Published by Current on 2009-05-17
The verdict of more than 410 million voters on Saturday — more people than live in the entire Arab world — not only highlighted the continuing dominance of India’s oldest political organization, the Indian National Congress. It also reinforced a central tenet of the Congress — and, indeed, of the Indian polity itself: secularism.
The election results for the 543-member Lok Sabha — the Lower House of the Parliament — will mean that a Congress-led government will continue in office for the next five years. But the larger message of Indian voters was that in a land of 1.2 billion people there was little room for sectarian or communal divisions. While the overwhelming number of Indians are Hindus, there are still nearly 200 million Muslims, in effect making India the world’s largest Islamic nation after Indonesia.
Those Muslims have long felt threatened by the rhetoric and actions of a number of regional and even national organisations, such as the Bharatiya Janata Party, some of whose more irresponsible leaders have a tendency to blame Muslims for everything from social disorders and municipal malfeasance to the failure of monsoons.
While Indian Muslims haven’t necessarily supported the Congress unequivocally, they have also never felt uncomfortable under its umbrella. Whatever else can be said about the Congress — that, for instance, it has tolerated corruption or encouraged nepotism — the party cannot be accused of fomenting divisions between India’s religious communities.
The Congress has universally been perceived as the part of communal tolerance. That perception flows out of the Congress’s unique history. The spirit of tolerance that the Congress has espoused dates back to its founding in 1885 by an Englishman, Allan ?Octavian Hume.
It was, of course, an irony, that a Briton should start a party that would lead the largely nonviolent struggle for independence from the British Raj.
Independence would come in 1947, some 150 years after the British arrived in India, masquerading as traders and then quickly exploiting domestic rivalries to their advantage to construct through wile and guile what the late English novelist Paul Scott memorably called Britain’s “Jewel in the Crown” — the biggest prize in a global empire on which the sun never set.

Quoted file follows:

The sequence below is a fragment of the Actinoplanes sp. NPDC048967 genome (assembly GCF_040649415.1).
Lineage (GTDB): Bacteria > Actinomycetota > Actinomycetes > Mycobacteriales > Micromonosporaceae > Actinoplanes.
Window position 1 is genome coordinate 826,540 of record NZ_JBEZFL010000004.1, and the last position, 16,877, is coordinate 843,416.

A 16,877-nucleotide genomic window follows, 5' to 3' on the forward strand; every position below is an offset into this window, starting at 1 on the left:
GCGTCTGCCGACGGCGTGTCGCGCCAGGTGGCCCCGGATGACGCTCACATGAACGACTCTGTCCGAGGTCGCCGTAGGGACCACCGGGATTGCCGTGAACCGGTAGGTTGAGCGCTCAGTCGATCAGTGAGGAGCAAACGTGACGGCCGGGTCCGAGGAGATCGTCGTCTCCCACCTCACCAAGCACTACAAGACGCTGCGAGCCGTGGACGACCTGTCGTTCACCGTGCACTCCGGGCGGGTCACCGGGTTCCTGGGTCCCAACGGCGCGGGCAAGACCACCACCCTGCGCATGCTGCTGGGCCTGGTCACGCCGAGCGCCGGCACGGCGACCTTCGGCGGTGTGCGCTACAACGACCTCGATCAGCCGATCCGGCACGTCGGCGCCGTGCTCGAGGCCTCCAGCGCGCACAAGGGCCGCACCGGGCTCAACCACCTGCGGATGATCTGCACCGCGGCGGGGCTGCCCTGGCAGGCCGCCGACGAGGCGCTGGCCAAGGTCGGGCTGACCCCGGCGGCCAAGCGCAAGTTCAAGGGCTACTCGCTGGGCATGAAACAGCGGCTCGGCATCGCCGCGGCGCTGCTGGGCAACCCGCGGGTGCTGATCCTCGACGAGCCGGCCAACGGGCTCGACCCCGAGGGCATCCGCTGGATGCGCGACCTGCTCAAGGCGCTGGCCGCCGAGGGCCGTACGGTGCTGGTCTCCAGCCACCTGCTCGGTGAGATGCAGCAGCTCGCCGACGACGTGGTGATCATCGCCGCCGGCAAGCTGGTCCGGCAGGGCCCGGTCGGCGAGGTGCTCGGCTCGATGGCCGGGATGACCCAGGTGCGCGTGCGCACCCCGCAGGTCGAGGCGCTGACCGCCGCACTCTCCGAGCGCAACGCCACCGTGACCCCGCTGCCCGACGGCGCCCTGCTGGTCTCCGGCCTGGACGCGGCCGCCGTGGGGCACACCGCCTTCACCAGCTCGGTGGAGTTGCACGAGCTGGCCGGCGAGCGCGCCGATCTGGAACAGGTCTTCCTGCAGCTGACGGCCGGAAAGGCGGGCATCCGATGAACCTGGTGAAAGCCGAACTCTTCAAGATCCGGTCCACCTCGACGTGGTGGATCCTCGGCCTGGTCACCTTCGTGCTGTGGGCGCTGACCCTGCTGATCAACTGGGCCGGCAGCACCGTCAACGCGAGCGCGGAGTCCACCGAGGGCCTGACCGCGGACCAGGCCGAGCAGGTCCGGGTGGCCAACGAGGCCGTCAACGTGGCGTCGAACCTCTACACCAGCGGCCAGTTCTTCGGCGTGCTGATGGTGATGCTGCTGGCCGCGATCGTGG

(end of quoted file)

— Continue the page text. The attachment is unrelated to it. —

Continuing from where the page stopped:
When independence came, there was a price to pay. It was the price of partition, an issue that’s still hotly debated. Under a still controversial formula, the British divided up the larger entity of India into two nations — Islamic Pakistan, and secular India. Mohandas Karamchand Gandhi — the Mahatma — was opposed to such partition, but hotter heads prevailed. The two countries have been rancorous neighbours ever since, fighting three wars over the Himalayan territory of Kashmir, which both India and Pakistan claim.
The two countries also both possess nuclear weapons, an especially worrying development in view of the continuing disintegration of Pakistan as a governable state. But throughout this year’s election campaign, the Congress Party made it a point to emphasise that it would continue to explore diplomatic détente with Pakistan, engendering considerable amity.
He will need that sort of continued goodwill not only from Pakistan’s Muslims but also those in India itself.
Congress President Sonia Gandhi has decided that Singh should continue as prime minister; he is also certain to be asked to include more Muslims — and more members of India’s less privileged classes — in the ?federal government.
Such inclusion would be typical of the Congress, of course; after all, one of the party’s icons, and India’s first prime minister, the late Jawaharlal Nehru, once characterised the Congress as a great tent into which everyone ?was welcome.
Indeed, in a brief appearance before the media yesterday afternoon in New Delhi, both Mrs Gandhi and Mr Singh touched on the significance of ?secularism in India.
It cannot be otherwise. This is too large a country — a third the size of the United States, with some 75 per cent of its people under the age of 30, with rising aspirations and ambitions and expectations — for India to be anything other than a land of economic opportunities and social mobility for everyone from every community.
That’s a huge challenge, and a perennial one, but now the Congress and its allies have a renewed mandate ?for governance.
The party showed in this election that its victorious candidates constitute a deep bench of political talent. Their demography reflects that of youthful India. They represent the marvelous diversity of this ancient land that’s being transformed into a modern-day global power. They represent a voice that resonates with secularism.
And so, this formidable challenge notwithstanding, this election highlighted — for one visiting son of the soil, at least — a special aspect of India’s sustaining magic.
It is a magic of the ages, and it is a magic for the ages — it is the magic of mobilising an entire Subcontinent in the cause of the common good. The vehicle for conjuring this magic is the electoral process.
But the real weapon for wielding that magic is the national will to summon voters not just as voters from this or that district, or this state or that, but as a people committed to secularism. That magic will endure.
Senior Writer and Global-Affairs Columnist